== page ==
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28.08.17

Shaping the Smarter State

Source: PSE Aug/Sept 2017

Rob Driver, head of public sector at techUK, outlines how central and local government can fully embrace the transformational power of digital technology to deliver the promise of the ‘Smarter State’.

The last decade has seen an increased understanding of the importance of digital transformation within government in order to protect and improve our public services amid rising public sector debt and demands on usage. The latest Fiscal sustainability report from the Office for Budget Responsibility (OBR) suggests that, all things being equal, public sector net debt will rise to 234% of GDP in 50 years.

This unsustainable upward trajectory is exacerbated by an ageing population and the increased pressure that this will put on pensions, health, social care and other public services. The only way to protect front-end service delivery in this context is by reinventing our public services through radically improving efficiency and outcomes.

The question is: how can government fully embrace the transformational power of digital to place tech at the heart of public service delivery?

For central and local government, there are three key areas that policymakers and public sector digital leaders should have at the forefront of their mind to deliver the promise of the ‘Smarter State’:

  • Procuring for innovation and growth: The government has committed to 33% of central government purchasing to come from SMEs, which will enable it to use its buying power to encourage the development of innovative technology. To achieve this, changes must be made to develop simple and accessible procurement processes – building on the successes of the Digital Marketplace, and G-Cloud in particular, to expand the number of SME suppliers used by public services. The government should expand the use of the Digital Marketplace by doubling the number of non-Whitehall parts of the public sector using the system in procurement processes. This will allow it to exploit its spending power to open up public procurement to innovative small firms.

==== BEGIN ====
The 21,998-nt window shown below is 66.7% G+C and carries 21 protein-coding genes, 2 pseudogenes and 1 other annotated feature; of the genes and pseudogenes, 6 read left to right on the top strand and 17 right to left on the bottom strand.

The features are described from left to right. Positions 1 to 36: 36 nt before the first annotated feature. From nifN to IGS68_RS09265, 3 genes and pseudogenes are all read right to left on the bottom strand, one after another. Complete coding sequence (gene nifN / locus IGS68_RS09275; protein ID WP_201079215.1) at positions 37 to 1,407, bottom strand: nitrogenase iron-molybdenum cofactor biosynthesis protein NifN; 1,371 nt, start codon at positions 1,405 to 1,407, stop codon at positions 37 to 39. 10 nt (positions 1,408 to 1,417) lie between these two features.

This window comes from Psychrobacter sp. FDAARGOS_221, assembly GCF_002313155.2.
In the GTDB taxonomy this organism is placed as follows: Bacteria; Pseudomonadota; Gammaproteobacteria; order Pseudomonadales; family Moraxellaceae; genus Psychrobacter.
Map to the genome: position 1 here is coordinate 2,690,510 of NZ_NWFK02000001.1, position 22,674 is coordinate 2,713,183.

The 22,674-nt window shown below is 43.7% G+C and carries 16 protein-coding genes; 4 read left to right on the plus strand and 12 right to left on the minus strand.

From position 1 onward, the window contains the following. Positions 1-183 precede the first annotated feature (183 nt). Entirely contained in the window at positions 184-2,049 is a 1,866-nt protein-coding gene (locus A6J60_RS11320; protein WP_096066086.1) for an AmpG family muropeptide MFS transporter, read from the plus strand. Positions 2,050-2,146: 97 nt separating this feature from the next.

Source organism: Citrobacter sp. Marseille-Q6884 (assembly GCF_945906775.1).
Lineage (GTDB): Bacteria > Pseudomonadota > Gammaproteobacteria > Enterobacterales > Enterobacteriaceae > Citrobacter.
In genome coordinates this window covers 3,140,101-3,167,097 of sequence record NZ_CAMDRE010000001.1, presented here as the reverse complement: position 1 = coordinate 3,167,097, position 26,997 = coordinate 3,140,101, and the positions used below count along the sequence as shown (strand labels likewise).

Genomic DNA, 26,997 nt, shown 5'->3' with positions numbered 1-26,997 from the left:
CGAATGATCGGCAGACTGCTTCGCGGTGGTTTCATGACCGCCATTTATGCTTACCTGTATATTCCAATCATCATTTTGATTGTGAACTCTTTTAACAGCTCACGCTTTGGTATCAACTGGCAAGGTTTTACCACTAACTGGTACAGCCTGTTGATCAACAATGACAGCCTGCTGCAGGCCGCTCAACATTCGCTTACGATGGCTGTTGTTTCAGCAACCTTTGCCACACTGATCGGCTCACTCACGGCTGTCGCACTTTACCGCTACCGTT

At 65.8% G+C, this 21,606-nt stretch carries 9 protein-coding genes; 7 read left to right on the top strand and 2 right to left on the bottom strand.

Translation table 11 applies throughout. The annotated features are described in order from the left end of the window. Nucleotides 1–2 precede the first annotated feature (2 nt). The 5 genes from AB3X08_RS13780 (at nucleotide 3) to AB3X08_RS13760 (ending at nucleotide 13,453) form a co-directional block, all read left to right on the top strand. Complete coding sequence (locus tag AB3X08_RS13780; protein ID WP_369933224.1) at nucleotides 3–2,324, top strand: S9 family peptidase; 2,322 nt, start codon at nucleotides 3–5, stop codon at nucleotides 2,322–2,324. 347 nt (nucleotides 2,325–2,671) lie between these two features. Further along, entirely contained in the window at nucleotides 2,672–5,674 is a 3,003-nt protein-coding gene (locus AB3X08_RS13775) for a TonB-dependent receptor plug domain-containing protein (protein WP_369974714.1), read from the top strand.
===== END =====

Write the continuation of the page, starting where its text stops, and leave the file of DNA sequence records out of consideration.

• Unlocking the next wave of digital transformation: A single, trusted log-in platform across all public services is critical for delivering a government that is ‘digital by default’ and will be a fundamental component of unlocking the next wave of digital transformation. Encouragingly, the Government Transformation Strategy has committed to working towards 25 million users of Verify by 2020 – a commitment that echoes techUK’s call to refresh Verify, with a clearly defined strategy for its roll-out across central and local government, and outline how it will interact with Government Gateway. Without this single log-in platform across all government services, users of services (including both citizens and businesses) must rely on fragmented digital identification processes across the range of services they are using or engage by post, phone or in person.
  • Adopting a ‘digital first’ mindset to devolution: Supporting local government to understand digital best practice and making digital a core part of future devolution deals will be key to shaping the Smarter State. techUK’s ‘Digital Devolution: Guide for Mayors’ encourages mayors to embrace digital transformation by setting out what it can do for their administrations. Local government should be supported to understand digital best practice, and should put in place the leadership to deliver real change and better outcomes. Introducing a ‘Digital Devolution Dividend’, a £350m fund to match any metro mayor investment in a chief digital officer and city region digital strategies, will help encourage action from local government.

Progress has been made over the last decade to build a public sector that is ‘digital by default’ and able to adapt to new technologies. This is evidenced through an increased understanding within government of the importance of driving digital transformation. The progress so far is a good indicator of what is to come.

The UK has a phenomenal opportunity to lead the world in the next wave of digital government transformation, creating a Smarter State that truly meets the needs of the public. However, government will only be able to deliver the promise of the Smarter State by embracing new transformational approaches and harnessing a competitive supplier landscape.

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